In pastoral ministry, Marray has served in nearly every possible parochial setting, including rural multi-church parishes; urban, inner city, suburban settings; and in the hinterland in Guyana. He has witnessed the revival and growth of many struggling congregations, restored and/or built several parish edifices, and led a number of successful capital campaigns. He is a strong advocate for the gospel of reconciliation, and God’s love and salvation for all persons. Marray has travelled extensively across the Anglican Communion in mission and ministry, and his work in community service, social outreach, and justice extend across many countries and communities. He has the distinction of being the first West Indian of East Indian ancestry to be elected and consecrated bishop in the Anglican Communion, and to serve as bishop in both the eastern and western hemispheres.

Marray holds a Diploma in Pastoral Studies and a B.A. in Theology, magna cum laude, from Codrington Theological College and University of the West Indies, Barbados; an S.T.M. in Christian Spirituality from The General Theological Seminary; a Master of Law in Canon Law at the University of Wales; a Doctor of Ministry from Colgate Rochester Divinity/Bexley Hall Episcopal Seminary, Rochester, New York. In 2008, he was awarded a Doctor of Divinity from Bexley Hall Seminary, Ohio, for work in church growth and renewal and his involvement in the wider Anglican Communion.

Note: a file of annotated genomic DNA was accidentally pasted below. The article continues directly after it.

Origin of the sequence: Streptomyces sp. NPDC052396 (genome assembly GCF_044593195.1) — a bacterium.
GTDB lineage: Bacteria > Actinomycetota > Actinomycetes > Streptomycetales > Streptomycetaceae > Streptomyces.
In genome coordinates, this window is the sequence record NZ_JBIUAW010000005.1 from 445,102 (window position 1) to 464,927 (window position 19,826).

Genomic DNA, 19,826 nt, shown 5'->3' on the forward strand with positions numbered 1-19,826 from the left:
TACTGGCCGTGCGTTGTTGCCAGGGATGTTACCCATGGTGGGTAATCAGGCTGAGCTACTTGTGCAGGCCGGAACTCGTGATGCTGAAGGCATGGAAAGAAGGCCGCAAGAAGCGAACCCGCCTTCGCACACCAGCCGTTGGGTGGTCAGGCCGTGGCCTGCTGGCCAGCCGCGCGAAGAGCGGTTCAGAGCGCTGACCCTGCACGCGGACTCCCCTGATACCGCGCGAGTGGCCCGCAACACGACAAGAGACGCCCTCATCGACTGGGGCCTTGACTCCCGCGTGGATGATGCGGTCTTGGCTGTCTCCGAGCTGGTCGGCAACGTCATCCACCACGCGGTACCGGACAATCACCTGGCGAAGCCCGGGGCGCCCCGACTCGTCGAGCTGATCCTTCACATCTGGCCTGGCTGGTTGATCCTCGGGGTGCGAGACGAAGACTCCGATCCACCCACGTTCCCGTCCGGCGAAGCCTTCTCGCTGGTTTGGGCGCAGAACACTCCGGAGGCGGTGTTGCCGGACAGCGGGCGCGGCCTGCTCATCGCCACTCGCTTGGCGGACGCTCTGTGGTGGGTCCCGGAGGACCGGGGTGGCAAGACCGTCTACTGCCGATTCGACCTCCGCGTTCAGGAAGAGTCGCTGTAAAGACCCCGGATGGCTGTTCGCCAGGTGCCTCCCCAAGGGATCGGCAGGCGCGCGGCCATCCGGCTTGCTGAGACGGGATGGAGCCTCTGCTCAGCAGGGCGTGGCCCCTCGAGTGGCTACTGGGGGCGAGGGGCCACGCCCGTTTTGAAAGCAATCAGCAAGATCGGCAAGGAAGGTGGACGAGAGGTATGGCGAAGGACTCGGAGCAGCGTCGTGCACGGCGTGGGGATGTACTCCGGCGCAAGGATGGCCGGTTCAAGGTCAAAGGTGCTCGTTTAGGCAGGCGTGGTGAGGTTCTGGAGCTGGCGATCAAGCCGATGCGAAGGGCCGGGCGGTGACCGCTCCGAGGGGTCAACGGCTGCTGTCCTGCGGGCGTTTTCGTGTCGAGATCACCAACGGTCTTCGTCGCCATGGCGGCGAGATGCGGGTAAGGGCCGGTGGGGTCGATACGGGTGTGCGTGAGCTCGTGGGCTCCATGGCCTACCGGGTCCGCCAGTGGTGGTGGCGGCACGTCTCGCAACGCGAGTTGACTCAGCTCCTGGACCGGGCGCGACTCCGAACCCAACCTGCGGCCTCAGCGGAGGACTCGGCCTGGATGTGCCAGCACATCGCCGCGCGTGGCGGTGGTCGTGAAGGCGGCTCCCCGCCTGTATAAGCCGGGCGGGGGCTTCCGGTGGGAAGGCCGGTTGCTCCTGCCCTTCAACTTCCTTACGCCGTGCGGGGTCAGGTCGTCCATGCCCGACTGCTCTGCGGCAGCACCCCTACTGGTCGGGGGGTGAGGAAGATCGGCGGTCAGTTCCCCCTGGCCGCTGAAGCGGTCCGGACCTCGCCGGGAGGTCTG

ens_042116_GaryShillingA. Gary Shilling is an economist and columnist for Forbes Magazine. He has been an enthusiastic and generous supporter of General Seminary and is a consummate lay Episcopal leader. He is a past member of the General Seminary Board of Trustees and is Founder and Chair of the Board of the Episcopal Preaching Foundation (EPF) which actively seeks opportunities to partner with Episcopal dioceses to plan, staff, and conduct preaching conferences for priests, deacons, and lay preachers at the local and regional level. EPF sponsors the annual Preaching Excellence Program (PEP) where deans and homiletics professors from the Episcopal seminaries, as well as other institutions, prepare students for Episcopal ordination and select 50 to 60 seminarians who show promise in preaching. These seminarians spend an all-expense-paid week honing their preaching skills, led by four or five homiletics professors, an equal number of skilled parish preachers, a faculty dean, and well-known guest lecturers.